Community colleges are another important player in this overall decline in college enrollment. Whereas four-year public institutions experienced a drop of 0.9% in enrollment from 2018 to 2019, community colleges witnessed a decline of 3.4%. Meanwhile, private four-year college enrollment grew by 3.2%, however, this also includes the schools that converted from for-profit to nonprofit, as previously mentioned.
Community colleges, like for-profit colleges, have disproportionately more "non-traditional" or adult students, those over the age of 24. This demographic has been especially responsible for much of the decline in college enrollment seen since 2010. So, while the National Student Clearinghouse Research Center reported in 2015 that college enrollment decreased 1.9% over the prior year, the downward trend was mostly driven by students over the age of 24. Indeed, that demographic accounted for 74% of the decline.
Below you'll find a breakdown of the change in enrollment from the previous year from Fall 2015 through Spring 2019, based on data from Inside Higher Ed.
Type of Institution
|4-Year Private Nonprofit||-0.3%||0.7%||-0.6%||-0.2%||-0.4%||-0.4%||2.4%||3.2%|
As you can see, four-year for-profit schools are responsible for much of the decline seen in overall college enrollment. In spring 2019, four-year for-profit schools experienced a decline of almost 20% in enrollments compared to the previous year. Every spring and fall period since 2015, four-year for-profit colleges have seen a decline in their enrollment numbers from the year prior.
The other negative trend — enrollment in community colleges or two-year public schools — is very apparent here as well. Two-year public schools have consistently experienced declines every spring and fall since 2015.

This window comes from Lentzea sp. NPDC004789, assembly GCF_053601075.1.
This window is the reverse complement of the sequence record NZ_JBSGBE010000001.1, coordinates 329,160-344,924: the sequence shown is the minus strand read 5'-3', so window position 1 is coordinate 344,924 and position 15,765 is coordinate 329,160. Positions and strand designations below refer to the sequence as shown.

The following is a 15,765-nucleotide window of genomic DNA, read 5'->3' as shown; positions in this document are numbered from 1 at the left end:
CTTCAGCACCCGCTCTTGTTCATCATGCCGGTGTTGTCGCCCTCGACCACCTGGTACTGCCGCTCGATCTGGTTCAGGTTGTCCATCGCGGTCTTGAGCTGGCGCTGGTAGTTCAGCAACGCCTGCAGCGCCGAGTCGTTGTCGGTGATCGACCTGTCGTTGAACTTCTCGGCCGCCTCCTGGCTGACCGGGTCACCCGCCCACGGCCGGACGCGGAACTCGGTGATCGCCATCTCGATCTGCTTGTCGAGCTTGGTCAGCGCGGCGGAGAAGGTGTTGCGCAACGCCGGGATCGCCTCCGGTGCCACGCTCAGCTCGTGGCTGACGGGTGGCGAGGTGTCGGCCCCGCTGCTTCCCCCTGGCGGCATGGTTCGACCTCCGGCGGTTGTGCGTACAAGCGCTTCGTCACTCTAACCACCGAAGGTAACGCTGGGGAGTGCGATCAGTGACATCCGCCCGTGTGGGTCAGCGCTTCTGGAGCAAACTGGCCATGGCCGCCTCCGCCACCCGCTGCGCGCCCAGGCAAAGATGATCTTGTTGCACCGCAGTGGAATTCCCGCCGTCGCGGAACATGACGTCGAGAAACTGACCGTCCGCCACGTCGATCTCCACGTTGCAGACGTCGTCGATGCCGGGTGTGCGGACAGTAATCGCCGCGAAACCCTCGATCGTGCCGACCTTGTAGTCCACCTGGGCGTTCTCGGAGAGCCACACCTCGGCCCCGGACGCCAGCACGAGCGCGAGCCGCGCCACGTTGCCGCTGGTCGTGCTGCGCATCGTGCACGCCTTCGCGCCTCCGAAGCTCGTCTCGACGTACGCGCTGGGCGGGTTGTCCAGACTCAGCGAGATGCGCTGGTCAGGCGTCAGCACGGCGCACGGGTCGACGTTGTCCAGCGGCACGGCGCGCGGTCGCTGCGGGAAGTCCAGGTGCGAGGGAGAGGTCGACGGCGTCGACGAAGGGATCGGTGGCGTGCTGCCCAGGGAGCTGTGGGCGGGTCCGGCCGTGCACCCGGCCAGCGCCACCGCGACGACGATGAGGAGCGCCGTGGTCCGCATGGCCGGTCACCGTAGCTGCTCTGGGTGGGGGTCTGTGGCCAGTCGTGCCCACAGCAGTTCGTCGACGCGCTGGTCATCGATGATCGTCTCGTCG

It's important to bear in mind the age of students who often attend four-year for-profit and two-year public schools. Students here are disproportionately older students and this demographic tends to factor immediate employment opportunities into their decision-making process. This is in contrast to high school graduates with immediate plans for college and campus life. Similarly, the average high school graduate may view college as the forthcoming next step, while those over the age of 24 tend to view college campus as a place to weather economic downturns. This perhaps explains why enrollment has been declining in these schools so much because, since the end of the Great Recession in June 2009, the US economy went on a decade-long period of expansion that ended only with the pandemic-induced recession of 2020. All that economic growth requires labor, and ideally, educated labor, hence a shift by adult students out of schools and into the workforce.
The impact of the pandemic has utterly transformed the landscape of higher education. All norms and assumptions taken for granted have been cast asunder. Colleges and college towns are feeling the squeeze on their finances. As revenues dry up, many small colleges are in danger of closing down. Many schools have already taken steps to cut costs through furloughs, layoffs and the closing down of entire major and minor degree programs. This kind of damage will almost certainly lead to a decline in college enrollment for the foreseeable future. However, it could produce other trends, even positive ones, as well.
As mentioned before, economic downturns can often induce people over the age of 24 to start or complete their education. This is something that occurred to an extent during the Great Recession of 2007-2009 and could happen again as the US. steadily recovers from the effects of the pandemic. The new importance placed on virtual, at-home learning and working by the pandemic undoubtedly influenced colleges and universities during the height of the pandemic and into the future. With greater online access to education, both nonprofit and for-profit, it wouldn't be surprising to see an uptick in enrollment in the next few years. At the same time, the disruption to normal campus life on colleges could act as a major damper on new applications and admissions to college. This would of course drive future college enrollment down.